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Ola’s Bhavish Aggarwal announces move from Microsoft Azure to Krutrim Cloud amid pronoun controversy

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Ola founder Bhavish Aggarwal has announced that his company will shift its cloud services from Microsoft Azure to Krutrim, Ola’s own AI and cloud subsidiary. The decision comes shortly after Aggarwal’s controversial LinkedIn post was removed as «dangerous» by the platform. LinkedIn, owned by Microsoft, took action after Aggarwal criticized its AI chatbot for using «they/them» pronouns, which it called a «disease» that was not in line with Indian cultural values.

Aggarwal took to X, formerly known as Twitter, to express his displeasure and subsequent business decision: “Given that LinkedIn is owned by Microsoft and Ola is a big customer of Azure, we have decided to move our entire workload from Azure to our own Krutrim cloud within the next week. It’s a challenge, as all developers know, but my team is so excited about it.” He also extended the offer to other developers, promising a full year of free cloud use on Krutrim for those who leave Azure and don’t return after the year is up.

The move coincides with the public launch of Krutrim’s AI services and cloud infrastructure, which include GPU-as-a-service aimed at developers and enterprises involved in training and developing AI models.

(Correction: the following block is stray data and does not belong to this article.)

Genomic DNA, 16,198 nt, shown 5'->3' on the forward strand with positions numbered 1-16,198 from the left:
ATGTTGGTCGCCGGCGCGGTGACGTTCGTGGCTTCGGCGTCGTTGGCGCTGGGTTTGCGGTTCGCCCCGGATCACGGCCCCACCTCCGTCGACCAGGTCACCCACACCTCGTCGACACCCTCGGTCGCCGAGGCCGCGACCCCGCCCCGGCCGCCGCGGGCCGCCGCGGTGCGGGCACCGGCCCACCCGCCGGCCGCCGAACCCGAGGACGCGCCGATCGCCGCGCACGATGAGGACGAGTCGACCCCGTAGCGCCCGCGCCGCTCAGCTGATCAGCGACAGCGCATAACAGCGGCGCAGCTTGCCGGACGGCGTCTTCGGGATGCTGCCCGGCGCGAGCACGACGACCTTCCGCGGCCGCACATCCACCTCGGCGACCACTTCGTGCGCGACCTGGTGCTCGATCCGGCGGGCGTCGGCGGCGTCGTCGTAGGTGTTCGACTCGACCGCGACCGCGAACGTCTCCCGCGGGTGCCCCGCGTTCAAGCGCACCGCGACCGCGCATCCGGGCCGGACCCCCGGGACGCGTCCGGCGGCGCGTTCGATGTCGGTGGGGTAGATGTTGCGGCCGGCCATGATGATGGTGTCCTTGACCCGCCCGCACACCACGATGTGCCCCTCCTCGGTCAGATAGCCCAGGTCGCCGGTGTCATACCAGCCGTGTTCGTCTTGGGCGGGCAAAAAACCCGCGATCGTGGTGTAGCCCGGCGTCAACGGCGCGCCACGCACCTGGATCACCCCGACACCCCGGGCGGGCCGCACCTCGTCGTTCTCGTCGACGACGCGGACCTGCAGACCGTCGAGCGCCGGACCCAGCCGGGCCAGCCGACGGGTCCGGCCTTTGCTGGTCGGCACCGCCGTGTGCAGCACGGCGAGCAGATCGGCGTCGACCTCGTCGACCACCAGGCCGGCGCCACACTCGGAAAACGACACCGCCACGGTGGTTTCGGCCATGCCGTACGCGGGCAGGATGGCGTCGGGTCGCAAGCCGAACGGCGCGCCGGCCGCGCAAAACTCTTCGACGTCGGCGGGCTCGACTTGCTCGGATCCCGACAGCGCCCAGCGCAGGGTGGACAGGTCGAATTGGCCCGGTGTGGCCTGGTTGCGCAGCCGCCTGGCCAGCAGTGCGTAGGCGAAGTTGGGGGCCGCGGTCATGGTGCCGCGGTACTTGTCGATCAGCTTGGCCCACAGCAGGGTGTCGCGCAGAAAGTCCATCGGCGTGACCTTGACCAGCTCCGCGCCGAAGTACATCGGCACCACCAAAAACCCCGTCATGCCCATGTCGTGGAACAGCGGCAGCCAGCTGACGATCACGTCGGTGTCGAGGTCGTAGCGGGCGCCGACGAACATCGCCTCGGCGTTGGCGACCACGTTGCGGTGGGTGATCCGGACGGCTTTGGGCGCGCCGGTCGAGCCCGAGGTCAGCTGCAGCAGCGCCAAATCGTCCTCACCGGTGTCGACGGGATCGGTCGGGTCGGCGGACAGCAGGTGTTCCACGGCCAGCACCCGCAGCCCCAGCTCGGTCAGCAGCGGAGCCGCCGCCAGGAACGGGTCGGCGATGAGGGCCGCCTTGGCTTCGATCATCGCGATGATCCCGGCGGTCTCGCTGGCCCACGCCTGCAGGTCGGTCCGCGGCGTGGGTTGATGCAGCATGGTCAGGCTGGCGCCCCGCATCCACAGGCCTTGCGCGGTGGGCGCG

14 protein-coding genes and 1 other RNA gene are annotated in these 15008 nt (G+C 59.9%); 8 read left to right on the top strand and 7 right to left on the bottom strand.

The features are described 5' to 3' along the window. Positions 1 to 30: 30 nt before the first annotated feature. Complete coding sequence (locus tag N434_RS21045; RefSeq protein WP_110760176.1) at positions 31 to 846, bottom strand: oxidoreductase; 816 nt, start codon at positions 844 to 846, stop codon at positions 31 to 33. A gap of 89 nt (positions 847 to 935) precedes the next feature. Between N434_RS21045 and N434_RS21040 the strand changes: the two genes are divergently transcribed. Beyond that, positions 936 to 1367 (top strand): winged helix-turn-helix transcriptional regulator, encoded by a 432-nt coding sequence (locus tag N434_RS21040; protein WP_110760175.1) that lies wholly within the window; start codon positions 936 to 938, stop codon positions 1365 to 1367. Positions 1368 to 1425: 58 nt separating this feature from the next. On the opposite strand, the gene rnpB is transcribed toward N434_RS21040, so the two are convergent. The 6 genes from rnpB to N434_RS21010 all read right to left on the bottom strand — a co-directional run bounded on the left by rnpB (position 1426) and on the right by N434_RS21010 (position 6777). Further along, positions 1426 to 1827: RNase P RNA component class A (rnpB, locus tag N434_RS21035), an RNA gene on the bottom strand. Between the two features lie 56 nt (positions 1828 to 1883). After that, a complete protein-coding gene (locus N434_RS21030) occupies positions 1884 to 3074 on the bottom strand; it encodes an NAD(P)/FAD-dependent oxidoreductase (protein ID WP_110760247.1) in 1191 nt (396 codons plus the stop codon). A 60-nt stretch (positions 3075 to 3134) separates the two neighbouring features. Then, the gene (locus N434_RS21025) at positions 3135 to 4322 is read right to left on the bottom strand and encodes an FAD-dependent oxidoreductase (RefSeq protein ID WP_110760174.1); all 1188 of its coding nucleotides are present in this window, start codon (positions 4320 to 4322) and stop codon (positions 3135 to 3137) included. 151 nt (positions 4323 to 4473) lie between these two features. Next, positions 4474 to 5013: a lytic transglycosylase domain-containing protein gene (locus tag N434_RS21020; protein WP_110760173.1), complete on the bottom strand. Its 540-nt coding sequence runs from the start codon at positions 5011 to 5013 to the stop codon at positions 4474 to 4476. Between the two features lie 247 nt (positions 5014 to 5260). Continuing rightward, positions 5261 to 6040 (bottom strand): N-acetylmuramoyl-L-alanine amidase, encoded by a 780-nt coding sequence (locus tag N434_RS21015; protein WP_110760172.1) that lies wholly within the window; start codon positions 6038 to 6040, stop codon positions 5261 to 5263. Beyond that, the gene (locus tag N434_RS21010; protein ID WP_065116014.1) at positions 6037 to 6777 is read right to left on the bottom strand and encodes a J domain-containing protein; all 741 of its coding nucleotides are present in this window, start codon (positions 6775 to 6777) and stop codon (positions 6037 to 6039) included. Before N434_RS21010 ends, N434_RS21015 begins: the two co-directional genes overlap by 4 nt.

Aggarwal also discussed his broader fears of dependence on Western technology giants, noting, «As an Indian citizen, I fear that my life will be controlled by the Western big technology monopolies and we will be culturally subsumed.»

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Despite the backlash, Aggarwal reaffirmed his company’s commitment to diversity, saying it employs 5,000 women at the Ola car plant. He emphasized, «Ola is for real action on diversity,» pointing to his support for substantive rather than token diversity efforts.

Additionally, Aggarwal expressed his intention to work with India’s developer community to create a digital public infrastructure framework for social media similar to successful national systems such as UPI and ONDC, stating, «The only ‘community guidelines’ should be Indian laws.» No corporate person should be able to decide what will be banned.”

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